Inner West Independent

Balmain’s game of thrones

Balmain: a modern-day Alsace-Lorraine, says James Morrow

OPINION by James Morrow

A fortnight ago Tony Abbott launched his full employment scheme for knights and dames, leading to paroxysms of hair-tearing, head-scratching, and cries of “anachronism!”.

But really, was he that far off the mark? As modern and right-on as we consider ourselves to be in Sydney, our local politics has more in common with the old European order of ententes, alliances, and hereditary dynasties than it does modern collaborative democracy.

Look no further than the seat of Balmain for proof. In recent years the home of the old Trades Hall – the Dome of the Rock of the union movement – has shifted from being just about the safest Labor seat in town to a principality every bit as contested as Alsace-Lorraine and just as likely to go back and forth in coming years.

For those who didn’t take European history at school, a quick revision. In 1870, in the wake the Franco-Prussian War – a war which was won by the Germans to the great surprise of everybody up to and including Otto von Bismarck – the state of Alsace-Lorraine was created in-between the two combatants and promptly gobbled up by Berlin.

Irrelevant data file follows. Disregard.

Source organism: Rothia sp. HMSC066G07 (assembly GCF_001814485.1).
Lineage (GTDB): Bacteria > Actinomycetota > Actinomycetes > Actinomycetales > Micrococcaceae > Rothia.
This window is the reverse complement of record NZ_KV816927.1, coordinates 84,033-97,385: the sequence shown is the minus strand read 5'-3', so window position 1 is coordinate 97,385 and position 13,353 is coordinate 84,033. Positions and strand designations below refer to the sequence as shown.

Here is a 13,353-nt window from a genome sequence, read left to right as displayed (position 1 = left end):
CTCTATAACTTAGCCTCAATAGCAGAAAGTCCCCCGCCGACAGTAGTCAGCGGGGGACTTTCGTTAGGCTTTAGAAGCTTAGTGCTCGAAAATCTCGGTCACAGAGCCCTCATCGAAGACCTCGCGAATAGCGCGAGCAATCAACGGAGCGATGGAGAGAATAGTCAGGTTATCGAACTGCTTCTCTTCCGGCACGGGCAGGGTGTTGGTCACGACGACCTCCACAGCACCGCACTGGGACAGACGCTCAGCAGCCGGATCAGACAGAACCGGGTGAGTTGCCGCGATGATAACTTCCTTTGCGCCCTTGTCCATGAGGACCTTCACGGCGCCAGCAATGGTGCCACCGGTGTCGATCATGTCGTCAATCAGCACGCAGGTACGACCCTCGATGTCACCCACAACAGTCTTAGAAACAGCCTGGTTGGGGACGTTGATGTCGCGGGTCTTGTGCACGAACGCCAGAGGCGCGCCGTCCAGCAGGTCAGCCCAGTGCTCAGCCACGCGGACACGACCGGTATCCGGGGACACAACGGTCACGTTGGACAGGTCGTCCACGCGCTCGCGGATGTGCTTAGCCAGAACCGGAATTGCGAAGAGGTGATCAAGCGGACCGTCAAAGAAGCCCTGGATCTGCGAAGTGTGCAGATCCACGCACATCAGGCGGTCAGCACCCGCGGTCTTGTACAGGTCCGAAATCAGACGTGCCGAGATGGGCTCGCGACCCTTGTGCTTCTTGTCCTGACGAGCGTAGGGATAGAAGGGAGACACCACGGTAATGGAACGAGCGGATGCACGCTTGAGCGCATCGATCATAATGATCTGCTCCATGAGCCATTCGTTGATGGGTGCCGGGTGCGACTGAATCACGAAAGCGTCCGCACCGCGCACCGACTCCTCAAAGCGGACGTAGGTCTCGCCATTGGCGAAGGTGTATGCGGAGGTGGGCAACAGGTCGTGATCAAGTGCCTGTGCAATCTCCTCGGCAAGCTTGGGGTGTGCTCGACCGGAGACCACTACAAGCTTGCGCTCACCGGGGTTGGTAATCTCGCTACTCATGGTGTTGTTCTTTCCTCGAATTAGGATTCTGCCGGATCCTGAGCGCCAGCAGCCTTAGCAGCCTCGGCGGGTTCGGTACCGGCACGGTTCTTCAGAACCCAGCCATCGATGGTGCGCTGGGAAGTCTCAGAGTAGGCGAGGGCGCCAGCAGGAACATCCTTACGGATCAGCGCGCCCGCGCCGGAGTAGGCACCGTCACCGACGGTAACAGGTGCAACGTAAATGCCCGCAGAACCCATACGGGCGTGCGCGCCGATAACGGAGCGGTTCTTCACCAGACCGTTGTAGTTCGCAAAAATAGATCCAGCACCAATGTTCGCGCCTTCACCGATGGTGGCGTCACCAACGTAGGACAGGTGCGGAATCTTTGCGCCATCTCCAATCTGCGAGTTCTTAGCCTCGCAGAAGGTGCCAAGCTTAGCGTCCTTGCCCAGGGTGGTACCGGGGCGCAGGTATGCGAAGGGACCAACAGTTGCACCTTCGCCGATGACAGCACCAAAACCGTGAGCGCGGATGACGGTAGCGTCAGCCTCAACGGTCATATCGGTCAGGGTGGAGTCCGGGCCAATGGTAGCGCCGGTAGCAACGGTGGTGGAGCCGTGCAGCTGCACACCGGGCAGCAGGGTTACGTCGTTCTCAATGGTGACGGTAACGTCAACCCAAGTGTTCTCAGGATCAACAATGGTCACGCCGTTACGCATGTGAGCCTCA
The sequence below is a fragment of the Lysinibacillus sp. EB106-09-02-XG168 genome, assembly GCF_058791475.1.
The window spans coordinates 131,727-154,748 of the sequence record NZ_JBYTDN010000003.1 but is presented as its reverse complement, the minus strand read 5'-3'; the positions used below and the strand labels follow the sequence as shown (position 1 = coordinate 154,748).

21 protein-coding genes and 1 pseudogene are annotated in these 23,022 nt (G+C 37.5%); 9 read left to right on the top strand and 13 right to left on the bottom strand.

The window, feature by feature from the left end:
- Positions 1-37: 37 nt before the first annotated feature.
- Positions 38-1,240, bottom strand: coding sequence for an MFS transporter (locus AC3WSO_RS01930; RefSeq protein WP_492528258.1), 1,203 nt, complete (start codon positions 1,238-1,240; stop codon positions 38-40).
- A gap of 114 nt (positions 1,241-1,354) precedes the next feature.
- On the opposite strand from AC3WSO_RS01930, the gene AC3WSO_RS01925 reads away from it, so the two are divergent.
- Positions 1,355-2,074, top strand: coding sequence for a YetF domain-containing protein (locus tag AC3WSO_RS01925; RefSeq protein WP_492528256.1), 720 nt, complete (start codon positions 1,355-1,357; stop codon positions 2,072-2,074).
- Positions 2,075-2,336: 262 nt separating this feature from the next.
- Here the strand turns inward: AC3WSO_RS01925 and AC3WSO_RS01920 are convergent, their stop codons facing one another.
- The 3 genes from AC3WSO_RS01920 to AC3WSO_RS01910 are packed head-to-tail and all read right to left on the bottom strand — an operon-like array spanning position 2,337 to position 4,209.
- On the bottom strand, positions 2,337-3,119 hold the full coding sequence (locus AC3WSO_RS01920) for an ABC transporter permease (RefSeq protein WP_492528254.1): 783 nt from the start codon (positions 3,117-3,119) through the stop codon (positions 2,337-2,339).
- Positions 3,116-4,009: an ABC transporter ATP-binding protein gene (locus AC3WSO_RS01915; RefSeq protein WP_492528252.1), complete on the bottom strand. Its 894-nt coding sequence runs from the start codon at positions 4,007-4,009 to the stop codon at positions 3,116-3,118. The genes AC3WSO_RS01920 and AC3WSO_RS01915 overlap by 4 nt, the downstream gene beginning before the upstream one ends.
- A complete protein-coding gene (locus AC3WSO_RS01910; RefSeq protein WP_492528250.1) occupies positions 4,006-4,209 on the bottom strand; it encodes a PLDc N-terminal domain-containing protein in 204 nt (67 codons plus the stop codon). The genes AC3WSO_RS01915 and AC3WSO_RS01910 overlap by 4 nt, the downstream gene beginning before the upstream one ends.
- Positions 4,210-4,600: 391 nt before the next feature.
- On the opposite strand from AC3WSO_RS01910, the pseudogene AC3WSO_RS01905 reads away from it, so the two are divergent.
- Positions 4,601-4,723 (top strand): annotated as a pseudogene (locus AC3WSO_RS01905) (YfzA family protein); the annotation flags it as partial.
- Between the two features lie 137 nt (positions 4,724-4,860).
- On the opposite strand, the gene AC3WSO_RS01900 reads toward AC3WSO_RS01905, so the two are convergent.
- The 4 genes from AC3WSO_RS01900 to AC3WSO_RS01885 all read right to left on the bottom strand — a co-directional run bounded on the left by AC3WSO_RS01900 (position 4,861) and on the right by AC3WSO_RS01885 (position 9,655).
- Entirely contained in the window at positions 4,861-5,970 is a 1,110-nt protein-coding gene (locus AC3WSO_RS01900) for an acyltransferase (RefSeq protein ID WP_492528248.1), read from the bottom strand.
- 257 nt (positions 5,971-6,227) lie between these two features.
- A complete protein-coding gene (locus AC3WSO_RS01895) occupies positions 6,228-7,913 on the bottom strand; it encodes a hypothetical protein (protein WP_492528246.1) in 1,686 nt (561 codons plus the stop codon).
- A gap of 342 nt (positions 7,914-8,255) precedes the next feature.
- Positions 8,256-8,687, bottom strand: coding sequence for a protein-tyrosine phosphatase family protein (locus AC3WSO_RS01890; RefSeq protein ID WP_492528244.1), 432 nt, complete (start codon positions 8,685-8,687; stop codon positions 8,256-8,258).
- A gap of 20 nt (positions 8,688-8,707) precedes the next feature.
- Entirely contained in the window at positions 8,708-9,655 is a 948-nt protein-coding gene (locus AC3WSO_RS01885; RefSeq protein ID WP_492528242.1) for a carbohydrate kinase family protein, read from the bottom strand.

Ten years later, the burghers of New South Wales created the seat of Balmain, a political principality similarly caught between two warring powers, one of which – the Greens – managed to win it at the last state election, their sole pickup in a state that went overwhelmingly blue in 2011.

Now revanchism is in the air in Balmain, though electors first get to choose whether to put Verity Firth – her of the House of Firth-Burgmann – up against Jamie Parker, or take a punt on Leichhardt mayor Darcy Byrne. (Hanging over the whole pre-selection is the question of whether Sussex Street decides it likes the will of the people or will turn it over as it did with Bill Shorten, but that’s another question).

The temptation, of course, is to try and figure out just who are the French and who are the Germans in this situation.

The ALP’s natural analogues would have to be the French, what with their shared love of industrial action and nostalgia for the days when anything less than retirement at 45 on an 80 per cent pension meant the downfall of civilization.

The Greens, of course, are natural Germans, what with their love of order and control and committees.

And when was the last time you saw Bismarck and Lee Rhiannon in the same room?

James Morrow blogs on food, culture and politics at


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